Bailiffs impound first horses in York since being appointed by council bosses

Bailiffs impound first horses in York since being appointed by council bosses

Bailiffs impound first horses in York since being appointed by council bosses

First published in News
Last updated

HORSE bailiffs have seized their first animals since being appointed by City of York Council to tackle illegal grazing.

Two are understood to have been removed from a site at Monks Cross and another five from land near the travellers' site at Osbaldwick.

The move has been welcomed by York Outer MP Julian Sturdy, who has been increasingly concerned about the welfare of such horses. He said he hoped there would now be a zero tolerance approach.

But a traveller from the Osbaldwick site, Peter Smith, has contacted The Press to complain that his two horses had been unfairly seized from a field at Monks Cross, claiming he had not been given any prior warning.

A 'notice of impoundment,' which he found at the site said the council had authorised the removal of horses illegally grazing and the animals had been impounded and were being cared for at a secure facility, with storage charges incurred.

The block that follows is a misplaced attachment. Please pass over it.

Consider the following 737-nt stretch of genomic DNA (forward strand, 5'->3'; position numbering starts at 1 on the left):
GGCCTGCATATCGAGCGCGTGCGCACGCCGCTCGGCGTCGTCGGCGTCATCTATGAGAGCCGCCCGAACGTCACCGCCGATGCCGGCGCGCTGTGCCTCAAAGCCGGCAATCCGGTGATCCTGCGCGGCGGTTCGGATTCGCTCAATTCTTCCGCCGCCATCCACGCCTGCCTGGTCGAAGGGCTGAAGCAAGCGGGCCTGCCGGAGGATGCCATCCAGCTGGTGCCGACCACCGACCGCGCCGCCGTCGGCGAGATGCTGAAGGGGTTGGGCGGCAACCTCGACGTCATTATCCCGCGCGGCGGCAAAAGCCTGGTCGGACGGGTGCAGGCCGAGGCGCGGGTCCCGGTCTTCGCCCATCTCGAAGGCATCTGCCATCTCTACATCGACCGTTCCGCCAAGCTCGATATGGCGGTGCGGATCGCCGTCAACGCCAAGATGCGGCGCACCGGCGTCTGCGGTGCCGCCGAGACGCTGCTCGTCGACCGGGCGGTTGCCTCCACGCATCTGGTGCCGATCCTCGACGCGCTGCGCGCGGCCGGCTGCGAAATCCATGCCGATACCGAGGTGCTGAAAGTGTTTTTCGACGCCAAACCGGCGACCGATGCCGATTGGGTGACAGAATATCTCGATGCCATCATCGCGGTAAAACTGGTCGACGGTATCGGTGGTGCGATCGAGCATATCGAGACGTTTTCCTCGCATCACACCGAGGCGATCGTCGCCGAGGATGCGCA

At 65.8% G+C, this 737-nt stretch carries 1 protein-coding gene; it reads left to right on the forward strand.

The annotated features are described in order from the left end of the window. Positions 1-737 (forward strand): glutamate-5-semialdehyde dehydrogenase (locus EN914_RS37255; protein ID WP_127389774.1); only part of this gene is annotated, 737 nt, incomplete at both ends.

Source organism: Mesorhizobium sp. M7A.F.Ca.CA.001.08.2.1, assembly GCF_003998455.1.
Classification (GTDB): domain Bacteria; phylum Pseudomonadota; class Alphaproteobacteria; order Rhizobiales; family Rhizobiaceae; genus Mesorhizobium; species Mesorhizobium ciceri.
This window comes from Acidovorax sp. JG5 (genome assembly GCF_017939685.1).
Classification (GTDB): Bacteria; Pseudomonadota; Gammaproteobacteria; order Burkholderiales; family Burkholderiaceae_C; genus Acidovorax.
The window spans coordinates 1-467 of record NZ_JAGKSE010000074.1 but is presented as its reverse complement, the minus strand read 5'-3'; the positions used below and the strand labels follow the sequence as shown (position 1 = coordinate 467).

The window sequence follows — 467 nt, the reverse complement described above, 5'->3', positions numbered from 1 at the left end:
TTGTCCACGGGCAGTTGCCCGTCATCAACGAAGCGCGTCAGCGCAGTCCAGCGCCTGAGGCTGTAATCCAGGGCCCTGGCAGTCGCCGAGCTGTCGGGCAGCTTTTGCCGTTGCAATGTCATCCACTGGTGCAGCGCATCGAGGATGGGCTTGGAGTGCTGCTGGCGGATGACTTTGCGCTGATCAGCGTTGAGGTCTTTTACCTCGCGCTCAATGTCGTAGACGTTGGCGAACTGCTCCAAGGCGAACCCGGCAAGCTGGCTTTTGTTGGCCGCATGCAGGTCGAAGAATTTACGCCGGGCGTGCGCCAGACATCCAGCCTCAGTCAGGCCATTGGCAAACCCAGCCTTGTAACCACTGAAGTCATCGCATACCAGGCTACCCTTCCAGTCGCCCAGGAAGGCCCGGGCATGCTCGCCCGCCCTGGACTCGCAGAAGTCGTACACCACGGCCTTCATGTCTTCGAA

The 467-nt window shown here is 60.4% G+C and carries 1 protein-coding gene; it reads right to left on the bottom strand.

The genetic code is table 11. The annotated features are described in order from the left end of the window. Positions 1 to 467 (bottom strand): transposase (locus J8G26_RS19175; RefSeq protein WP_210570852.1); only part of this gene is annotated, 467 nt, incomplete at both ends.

The notice said Mr Smith had until April 3 to claim them back. Mr Smith claimed he tried to ring the number given on Friday afternoon but got no answer.

A council spokeswoman said the agent appointed to manage the problem of illegal grazing had removed seven horses from two different locations last week.

She said signs had previously been erected giving the owners of the horses 14 days to remove these animals.

"Unfortunately, the horses were not moved, leaving the council with no option but to remove them," she said. "North Yorkshire Police were briefed about the operation.

"If the owners wish to reclaim the horses, they will need to call 0844 8099355. They need to prove ownership of the animals, as well as paying any costs that have been incurred before the horses can be returned. Costs will vary depending on the length of time the horse is kept and whether any veterinary treatment was deemed necessary while the horses were impounded."

She said the council's primary concern was the safety of motorists, pedestrians and the tethered horses and it would work with local communities to identify 'hot spot' areas, such as that on the A166 near Dunnington, to see whether posting advance notices would be helpful.

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